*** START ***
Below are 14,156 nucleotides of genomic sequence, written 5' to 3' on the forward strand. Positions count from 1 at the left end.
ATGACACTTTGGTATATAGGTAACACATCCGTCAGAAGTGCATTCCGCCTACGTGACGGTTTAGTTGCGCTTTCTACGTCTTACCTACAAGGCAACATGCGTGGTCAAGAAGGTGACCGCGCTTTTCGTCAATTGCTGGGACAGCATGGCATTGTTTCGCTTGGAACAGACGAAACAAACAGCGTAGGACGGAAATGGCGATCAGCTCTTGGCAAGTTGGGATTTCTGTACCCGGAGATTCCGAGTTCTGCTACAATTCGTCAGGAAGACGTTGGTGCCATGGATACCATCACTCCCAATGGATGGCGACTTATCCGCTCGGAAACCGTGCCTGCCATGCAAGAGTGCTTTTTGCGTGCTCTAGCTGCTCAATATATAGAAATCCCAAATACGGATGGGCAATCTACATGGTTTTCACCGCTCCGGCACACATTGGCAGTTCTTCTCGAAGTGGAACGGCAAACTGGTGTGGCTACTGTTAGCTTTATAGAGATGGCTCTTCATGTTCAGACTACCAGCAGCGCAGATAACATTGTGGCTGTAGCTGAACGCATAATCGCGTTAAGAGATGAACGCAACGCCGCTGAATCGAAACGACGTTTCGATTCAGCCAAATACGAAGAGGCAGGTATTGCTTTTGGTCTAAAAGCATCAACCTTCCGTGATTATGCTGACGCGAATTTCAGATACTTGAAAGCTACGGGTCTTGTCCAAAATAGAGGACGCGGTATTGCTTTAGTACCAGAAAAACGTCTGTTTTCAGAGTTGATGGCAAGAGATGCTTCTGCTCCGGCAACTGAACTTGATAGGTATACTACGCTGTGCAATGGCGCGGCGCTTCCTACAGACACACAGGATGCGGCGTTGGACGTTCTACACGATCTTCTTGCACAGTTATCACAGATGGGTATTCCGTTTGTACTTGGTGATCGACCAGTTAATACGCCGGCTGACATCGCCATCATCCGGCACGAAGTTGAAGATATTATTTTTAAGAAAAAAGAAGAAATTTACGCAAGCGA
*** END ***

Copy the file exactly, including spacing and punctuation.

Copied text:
Below are 14,156 nucleotides of genomic sequence, written 5' to 3' on the forward strand. Positions count from 1 at the left end.
ATGACACTTTGGTATATAGGTAACACATCCGTCAGAAGTGCATTCCGCCTACGTGACGGTTTAGTTGCGCTTTCTACGTCTTACCTACAAGGCAACATGCGTGGTCAAGAAGGTGACCGCGCTTTTCGTCAATTGCTGGGACAGCATGGCATTGTTTCGCTTGGAACAGACGAAACAAACAGCGTAGGACGGAAATGGCGATCAGCTCTTGGCAAGTTGGGATTTCTGTACCCGGAGATTCCGAGTTCTGCTACAATTCGTCAGGAAGACGTTGGTGCCATGGATACCATCACTCCCAATGGATGGCGACTTATCCGCTCGGAAACCGTGCCTGCCATGCAAGAGTGCTTTTTGCGTGCTCTAGCTGCTCAATATATAGAAATCCCAAATACGGATGGGCAATCTACATGGTTTTCACCGCTCCGGCACACATTGGCAGTTCTTCTCGAAGTGGAACGGCAAACTGGTGTGGCTACTGTTAGCTTTATAGAGATGGCTCTTCATGTTCAGACTACCAGCAGCGCAGATAACATTGTGGCTGTAGCTGAACGCATAATCGCGTTAAGAGATGAACGCAACGCCGCTGAATCGAAACGACGTTTCGATTCAGCCAAATACGAAGAGGCAGGTATTGCTTTTGGTCTAAAAGCATCAACCTTCCGTGATTATGCTGACGCGAATTTCAGATACTTGAAAGCTACGGGTCTTGTCCAAAATAGAGGACGCGGTATTGCTTTAGTACCAGAAAAACGTCTGTTTTCAGAGTTGATGGCAAGAGATGCTTCTGCTCCGGCAACTGAACTTGATAGGTATACTACGCTGTGCAATGGCGCGGCGCTTCCTACAGACACACAGGATGCGGCGTTGGACGTTCTACACGATCTTCTTGCACAGTTATCACAGATGGGTATTCCGTTTGTACTTGGTGATCGACCAGTTAATACGCCGGCTGACATCGCCATCATCCGGCACGAAGTTGAAGATATTATTTTTAAGAAAAAAGAAGAAATTTACGCAAGCGA